chapter  3
Transcending the Extremes
Pages 4

If we examine the utterances on Nibbana, in the Pali Canon, we find that it is described (or better: paraphrased) in positive and negative terms. Statements of a positive nature are, e.g. designations like 'the profound, the true, the pure, the permanent, the marvellous', etc. (Sarhy, 43; see paragraph 2); further, texts such as those quoted above (paragraph 2); 'There is that sphere .. .', 'There is an unborn .. .', etc. Statements in the form of negative terms are, e.g. definitions of Nibbana as 'the destruction of greed, hatred and delusion', as cessation of existence' (bhavanirodha; Sarhy, 12, 68). If the Buddhist doctrine of Nibbana is to be understood correctly, one will have to give full 168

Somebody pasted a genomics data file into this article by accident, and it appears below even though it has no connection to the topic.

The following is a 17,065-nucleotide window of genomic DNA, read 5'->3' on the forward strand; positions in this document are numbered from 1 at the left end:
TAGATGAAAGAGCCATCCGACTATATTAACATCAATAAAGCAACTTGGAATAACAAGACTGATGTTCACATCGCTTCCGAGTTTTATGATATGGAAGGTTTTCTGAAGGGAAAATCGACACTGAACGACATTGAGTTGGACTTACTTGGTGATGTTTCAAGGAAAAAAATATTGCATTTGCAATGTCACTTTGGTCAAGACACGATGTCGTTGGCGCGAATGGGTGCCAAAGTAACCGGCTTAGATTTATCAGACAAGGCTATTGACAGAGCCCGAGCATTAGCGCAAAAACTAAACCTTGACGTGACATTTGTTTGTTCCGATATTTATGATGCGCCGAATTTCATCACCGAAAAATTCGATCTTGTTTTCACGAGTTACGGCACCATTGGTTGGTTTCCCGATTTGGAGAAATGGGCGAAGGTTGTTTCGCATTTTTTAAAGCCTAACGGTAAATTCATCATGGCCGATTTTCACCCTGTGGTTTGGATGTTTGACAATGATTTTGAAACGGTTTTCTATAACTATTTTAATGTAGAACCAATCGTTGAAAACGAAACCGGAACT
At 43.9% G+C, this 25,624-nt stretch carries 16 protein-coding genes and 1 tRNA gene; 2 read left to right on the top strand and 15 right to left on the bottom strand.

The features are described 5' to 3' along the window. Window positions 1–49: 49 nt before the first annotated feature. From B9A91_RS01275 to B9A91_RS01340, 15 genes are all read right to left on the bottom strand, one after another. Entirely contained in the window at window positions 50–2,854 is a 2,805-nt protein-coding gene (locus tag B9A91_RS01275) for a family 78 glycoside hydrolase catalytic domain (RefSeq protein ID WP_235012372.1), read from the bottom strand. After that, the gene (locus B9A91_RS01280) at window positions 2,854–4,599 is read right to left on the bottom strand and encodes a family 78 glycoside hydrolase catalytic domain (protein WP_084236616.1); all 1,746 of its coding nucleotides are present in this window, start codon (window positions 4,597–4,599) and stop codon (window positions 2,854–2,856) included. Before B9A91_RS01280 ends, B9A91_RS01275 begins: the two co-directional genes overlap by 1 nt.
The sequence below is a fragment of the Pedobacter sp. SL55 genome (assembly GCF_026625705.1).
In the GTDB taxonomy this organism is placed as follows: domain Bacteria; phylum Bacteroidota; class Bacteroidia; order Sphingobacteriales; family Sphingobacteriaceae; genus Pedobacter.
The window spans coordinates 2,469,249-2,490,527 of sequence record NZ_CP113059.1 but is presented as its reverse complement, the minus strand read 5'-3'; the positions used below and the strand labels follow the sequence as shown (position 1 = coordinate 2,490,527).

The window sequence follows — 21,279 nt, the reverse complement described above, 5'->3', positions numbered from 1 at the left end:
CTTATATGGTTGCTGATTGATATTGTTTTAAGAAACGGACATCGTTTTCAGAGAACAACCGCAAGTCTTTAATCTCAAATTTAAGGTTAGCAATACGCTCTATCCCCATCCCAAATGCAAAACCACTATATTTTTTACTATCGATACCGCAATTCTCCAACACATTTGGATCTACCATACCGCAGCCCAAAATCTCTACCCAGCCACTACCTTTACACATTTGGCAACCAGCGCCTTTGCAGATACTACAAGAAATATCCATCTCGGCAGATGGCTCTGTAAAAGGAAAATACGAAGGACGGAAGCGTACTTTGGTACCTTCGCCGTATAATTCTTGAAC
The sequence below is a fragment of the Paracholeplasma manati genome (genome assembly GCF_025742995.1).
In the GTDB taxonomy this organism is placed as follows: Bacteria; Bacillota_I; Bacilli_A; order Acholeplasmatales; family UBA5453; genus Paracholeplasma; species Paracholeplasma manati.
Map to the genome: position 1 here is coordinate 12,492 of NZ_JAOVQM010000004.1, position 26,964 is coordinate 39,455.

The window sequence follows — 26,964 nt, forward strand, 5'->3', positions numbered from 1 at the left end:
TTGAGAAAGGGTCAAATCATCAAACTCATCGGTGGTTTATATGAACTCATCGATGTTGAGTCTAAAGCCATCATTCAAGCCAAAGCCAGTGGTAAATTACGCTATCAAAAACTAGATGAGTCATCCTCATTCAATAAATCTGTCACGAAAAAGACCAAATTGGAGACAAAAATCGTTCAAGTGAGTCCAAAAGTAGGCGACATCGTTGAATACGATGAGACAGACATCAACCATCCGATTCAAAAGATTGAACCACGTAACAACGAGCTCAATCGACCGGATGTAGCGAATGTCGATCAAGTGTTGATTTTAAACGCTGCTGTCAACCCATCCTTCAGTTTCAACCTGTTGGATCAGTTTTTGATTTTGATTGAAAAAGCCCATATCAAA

weight to the significance of both types of utterance. If one were to quote only one group of them, as a vindication of one's own one-sided opinion, it would result in a lop-sided view.